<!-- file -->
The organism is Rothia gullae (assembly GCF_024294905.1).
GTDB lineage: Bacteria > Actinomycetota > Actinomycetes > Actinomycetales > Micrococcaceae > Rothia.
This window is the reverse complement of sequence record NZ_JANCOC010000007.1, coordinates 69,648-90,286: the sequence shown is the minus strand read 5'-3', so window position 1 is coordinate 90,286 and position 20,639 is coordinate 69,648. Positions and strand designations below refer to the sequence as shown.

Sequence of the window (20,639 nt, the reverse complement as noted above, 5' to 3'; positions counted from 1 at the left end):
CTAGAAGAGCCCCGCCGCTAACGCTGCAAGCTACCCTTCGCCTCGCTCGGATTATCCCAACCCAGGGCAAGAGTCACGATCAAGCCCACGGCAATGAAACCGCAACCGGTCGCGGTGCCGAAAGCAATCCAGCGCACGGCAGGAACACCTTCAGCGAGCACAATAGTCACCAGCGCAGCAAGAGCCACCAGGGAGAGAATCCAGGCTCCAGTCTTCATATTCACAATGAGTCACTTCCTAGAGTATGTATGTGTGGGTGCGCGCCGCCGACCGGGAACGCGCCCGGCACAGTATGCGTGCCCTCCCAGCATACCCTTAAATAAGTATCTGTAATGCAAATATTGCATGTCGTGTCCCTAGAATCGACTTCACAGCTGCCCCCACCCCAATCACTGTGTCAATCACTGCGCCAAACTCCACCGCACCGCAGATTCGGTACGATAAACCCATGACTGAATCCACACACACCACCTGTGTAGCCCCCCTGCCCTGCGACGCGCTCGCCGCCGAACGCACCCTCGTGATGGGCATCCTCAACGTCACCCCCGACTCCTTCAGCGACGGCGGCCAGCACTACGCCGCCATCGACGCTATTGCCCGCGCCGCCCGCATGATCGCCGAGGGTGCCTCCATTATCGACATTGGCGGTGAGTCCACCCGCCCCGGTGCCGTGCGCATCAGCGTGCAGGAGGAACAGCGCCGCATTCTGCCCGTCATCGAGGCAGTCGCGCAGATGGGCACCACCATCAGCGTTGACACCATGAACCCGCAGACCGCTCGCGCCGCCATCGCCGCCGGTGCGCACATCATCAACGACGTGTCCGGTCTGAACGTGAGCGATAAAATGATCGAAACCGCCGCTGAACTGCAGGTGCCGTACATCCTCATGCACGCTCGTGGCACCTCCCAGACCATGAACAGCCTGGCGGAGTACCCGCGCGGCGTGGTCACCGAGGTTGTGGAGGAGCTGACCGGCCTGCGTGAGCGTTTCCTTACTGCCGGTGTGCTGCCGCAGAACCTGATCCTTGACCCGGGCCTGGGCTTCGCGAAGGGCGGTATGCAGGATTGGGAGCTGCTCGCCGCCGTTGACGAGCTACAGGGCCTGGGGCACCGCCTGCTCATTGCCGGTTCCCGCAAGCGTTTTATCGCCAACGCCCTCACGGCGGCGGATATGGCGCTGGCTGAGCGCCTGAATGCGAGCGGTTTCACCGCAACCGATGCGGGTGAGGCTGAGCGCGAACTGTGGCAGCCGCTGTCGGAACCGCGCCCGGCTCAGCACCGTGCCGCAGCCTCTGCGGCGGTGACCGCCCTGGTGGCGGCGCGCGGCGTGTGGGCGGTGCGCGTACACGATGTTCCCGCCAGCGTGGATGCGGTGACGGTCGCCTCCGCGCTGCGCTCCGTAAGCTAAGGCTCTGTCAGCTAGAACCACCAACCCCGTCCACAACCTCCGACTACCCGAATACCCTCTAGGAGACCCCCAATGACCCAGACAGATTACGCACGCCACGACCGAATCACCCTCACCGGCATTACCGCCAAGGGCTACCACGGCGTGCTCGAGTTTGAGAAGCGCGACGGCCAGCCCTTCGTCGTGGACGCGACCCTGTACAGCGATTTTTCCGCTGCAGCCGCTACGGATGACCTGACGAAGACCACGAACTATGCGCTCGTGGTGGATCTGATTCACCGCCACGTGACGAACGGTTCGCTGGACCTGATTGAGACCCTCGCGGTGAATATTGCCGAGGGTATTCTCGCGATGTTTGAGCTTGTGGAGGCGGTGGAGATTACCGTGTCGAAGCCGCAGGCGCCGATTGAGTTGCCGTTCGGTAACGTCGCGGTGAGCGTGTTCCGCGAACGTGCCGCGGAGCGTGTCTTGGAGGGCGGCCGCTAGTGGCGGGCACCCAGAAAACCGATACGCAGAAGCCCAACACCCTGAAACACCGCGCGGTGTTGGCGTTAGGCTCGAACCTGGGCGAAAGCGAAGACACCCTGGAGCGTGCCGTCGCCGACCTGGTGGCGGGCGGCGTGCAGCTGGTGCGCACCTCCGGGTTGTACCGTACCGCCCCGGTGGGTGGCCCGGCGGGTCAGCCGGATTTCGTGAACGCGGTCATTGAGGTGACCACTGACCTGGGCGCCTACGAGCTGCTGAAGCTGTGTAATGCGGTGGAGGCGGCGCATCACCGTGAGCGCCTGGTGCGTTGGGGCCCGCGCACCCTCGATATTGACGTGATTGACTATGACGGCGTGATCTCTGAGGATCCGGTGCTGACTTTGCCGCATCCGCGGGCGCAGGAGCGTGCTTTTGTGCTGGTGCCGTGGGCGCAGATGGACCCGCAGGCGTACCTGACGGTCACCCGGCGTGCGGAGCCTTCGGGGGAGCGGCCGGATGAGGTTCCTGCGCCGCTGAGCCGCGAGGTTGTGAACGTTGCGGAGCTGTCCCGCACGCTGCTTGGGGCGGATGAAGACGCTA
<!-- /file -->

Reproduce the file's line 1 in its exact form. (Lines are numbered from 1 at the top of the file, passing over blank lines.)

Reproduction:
The organism is Rothia gullae (assembly GCF_024294905.1).